Well, this is a very good thing, however, if not for the bull perhaps, but certainly for people and other animals. For if we look at the colour red and our blood is a little bit destroyed, the body will on its part take action and see to it that we get a better supply of oxygen to the eye, so that the blood may be restored again.

Consider the marvellous process that takes place here. When light is seen through darkness, and therefore the colour red, blood is destroyed at first, oxygen is drawn from the body and the eye vitalized with the oxygen. We then know from the way we ourselves get lively in the eye that there is red out there. But if we are to perceive this red, the blood in the eye must first be destroyed a little bit, and the nerve must be destroyed. We have to send life into the eye, that is, send oxygen into it. And from the way our own eye comes alive, from the way it wakes up, we realize that there is red out there.

Now you see, this ability human beings have to perceive light that has turned red, always being able to take in light that has turned red, is really also the basis for their health. For the oxygen taken up from the body will vitalize the whole body, and people will get a healthy colour in their cheeks. They can really come alive.

This is the case not only for someone whose eye is healthy and who is able to see but also for someone whose eye is not healthy and who cannot see. For light is active in bright colours; man then comes alive in his head, and this vitalizing process will in turn affect the whole organism and give it a healthy colour.

It is certainly important, therefore, not to have people grow up in dark rooms where they might become dead and humble, but to let them grow up in bright rooms with red and yellow colour tones. With the help of the light they will then use the oxygen they have inside them to good effect. You can see from this that anything connected with the colour red really has to do with the development of the blood in human beings. The nerve is really destroyed when we perceive the colour red.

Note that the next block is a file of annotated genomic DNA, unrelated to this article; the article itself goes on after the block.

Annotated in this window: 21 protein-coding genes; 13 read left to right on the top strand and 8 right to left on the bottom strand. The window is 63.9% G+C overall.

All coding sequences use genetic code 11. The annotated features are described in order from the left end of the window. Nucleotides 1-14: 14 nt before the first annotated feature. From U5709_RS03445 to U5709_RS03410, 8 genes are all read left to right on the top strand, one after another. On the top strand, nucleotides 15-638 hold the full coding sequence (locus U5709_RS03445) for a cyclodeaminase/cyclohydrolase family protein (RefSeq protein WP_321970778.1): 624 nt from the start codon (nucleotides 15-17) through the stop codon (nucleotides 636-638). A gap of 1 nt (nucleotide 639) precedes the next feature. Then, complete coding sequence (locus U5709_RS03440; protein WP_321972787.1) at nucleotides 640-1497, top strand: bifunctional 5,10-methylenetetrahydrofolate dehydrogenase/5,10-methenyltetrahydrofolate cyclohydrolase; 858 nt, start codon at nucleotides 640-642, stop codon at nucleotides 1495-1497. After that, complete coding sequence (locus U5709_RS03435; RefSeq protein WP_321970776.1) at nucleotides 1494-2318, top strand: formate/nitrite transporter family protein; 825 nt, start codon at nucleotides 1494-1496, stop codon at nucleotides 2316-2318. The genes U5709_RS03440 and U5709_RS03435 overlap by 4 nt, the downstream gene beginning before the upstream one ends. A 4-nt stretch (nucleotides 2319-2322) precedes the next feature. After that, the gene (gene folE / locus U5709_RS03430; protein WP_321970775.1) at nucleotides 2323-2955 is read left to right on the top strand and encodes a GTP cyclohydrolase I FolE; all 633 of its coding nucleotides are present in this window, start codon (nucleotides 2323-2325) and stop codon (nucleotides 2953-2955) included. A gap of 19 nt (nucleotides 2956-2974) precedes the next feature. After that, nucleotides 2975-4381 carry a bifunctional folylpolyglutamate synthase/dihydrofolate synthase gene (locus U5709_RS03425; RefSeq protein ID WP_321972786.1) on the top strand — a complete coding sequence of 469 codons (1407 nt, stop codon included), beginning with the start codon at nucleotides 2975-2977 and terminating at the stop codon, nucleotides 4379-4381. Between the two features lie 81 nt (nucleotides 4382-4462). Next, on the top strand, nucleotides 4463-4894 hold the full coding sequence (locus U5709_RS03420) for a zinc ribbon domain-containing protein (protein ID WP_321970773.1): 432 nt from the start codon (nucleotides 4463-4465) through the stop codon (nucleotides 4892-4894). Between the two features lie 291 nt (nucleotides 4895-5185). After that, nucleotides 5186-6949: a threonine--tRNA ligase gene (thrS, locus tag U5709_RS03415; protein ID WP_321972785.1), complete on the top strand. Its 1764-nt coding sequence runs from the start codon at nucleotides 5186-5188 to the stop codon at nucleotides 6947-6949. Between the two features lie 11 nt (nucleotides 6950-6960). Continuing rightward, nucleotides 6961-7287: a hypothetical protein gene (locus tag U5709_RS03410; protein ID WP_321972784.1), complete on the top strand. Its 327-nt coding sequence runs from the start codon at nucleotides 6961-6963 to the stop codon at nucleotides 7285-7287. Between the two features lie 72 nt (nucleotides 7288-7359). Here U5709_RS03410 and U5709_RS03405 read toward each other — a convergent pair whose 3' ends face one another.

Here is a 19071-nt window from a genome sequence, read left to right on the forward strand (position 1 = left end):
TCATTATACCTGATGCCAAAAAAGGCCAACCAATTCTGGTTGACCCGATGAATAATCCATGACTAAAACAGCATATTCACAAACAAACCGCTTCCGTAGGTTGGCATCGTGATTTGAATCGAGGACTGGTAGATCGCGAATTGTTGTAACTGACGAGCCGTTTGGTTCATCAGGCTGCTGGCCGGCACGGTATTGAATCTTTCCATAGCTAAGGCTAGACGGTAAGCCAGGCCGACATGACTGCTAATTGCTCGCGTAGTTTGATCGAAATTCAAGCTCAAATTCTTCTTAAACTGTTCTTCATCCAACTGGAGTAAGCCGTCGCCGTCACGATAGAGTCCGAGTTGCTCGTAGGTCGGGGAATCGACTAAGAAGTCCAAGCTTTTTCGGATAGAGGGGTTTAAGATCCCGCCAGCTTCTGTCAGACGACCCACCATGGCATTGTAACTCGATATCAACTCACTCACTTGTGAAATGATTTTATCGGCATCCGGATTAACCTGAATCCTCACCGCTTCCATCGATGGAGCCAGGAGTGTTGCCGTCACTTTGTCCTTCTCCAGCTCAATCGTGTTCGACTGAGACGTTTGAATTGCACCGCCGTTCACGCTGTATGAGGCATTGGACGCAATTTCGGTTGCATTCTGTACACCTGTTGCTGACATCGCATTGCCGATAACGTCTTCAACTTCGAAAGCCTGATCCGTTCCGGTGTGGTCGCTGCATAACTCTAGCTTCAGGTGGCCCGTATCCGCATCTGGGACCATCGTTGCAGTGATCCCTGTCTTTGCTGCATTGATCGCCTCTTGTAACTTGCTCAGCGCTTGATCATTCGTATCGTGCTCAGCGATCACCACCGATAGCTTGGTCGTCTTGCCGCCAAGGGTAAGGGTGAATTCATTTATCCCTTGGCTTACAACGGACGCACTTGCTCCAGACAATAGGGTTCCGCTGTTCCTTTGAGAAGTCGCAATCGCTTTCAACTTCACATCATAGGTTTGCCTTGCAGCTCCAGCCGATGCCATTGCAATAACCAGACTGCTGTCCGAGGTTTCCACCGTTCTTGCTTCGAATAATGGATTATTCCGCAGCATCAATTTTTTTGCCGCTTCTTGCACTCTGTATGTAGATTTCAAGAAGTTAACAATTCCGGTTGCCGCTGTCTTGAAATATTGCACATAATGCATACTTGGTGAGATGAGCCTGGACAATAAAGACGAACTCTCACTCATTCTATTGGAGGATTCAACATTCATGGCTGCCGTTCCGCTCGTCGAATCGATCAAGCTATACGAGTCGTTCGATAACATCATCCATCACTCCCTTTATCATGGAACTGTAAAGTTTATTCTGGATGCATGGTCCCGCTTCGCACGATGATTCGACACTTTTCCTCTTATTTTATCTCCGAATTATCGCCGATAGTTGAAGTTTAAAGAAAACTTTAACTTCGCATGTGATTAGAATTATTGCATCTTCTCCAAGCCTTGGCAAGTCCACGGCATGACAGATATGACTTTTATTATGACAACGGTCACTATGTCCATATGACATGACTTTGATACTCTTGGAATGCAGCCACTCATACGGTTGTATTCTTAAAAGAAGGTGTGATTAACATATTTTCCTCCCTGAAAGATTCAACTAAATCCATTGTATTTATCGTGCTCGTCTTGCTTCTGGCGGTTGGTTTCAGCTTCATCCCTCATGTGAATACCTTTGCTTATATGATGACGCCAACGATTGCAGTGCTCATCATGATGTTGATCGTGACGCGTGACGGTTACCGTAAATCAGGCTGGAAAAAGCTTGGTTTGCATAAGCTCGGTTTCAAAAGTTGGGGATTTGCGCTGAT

Now think of seeing darkness through light, that is, we see blue. The darkness does not destroy our blood; darkness leaves the blood intact. The nerve also remains intact, because its blood is unaffected. The consequence is that the person feels really well and at ease in himself. He feels really well inside because the blue does not attack his blood and nerves. And people are made humble in a way that is really quite crafty. For if the priests are up there at the altar in their blue vestments, or black vestments, and people are sitting below, looking at them all the time, then the blue vestments do not destroy the small blood vessels and the nerves in the eye, and they will, of course, feel terribly good in there. It is really calculated to make people feel good. Don't think they do not know this! For they do still have the old knowledge. More recent knowledge has only come when people were enlightened, as enlightened as Newton, for example.

We are thus able to say: 'Blue is the colour that makes people feel at ease inside,' so that they say to themselves—all of this is unconscious, but they say to themselves inwardly: 'It is good to live in this blue.' They sense themselves inwardly, whilst if the colour is red they feel as if something is entering into them. For blue we might say that the nerve remains intact, and the body sends its feeling of well-being into the eye and thus into the whole body.

Light through darkness = red
Blood destroyed. Oxygen drawn in from the body, with the eye vitalized

Darkness through light = blue
Nerve left intact and body sending feeling of well-being into the eye

You see, that is the difference between blue colours and red colours. Yellow is just a gradation of red, and green a gradation of blue. We are thus able to say that depending on whether nerve or blood is active in a human being, he will be sentient more of red or more of blue.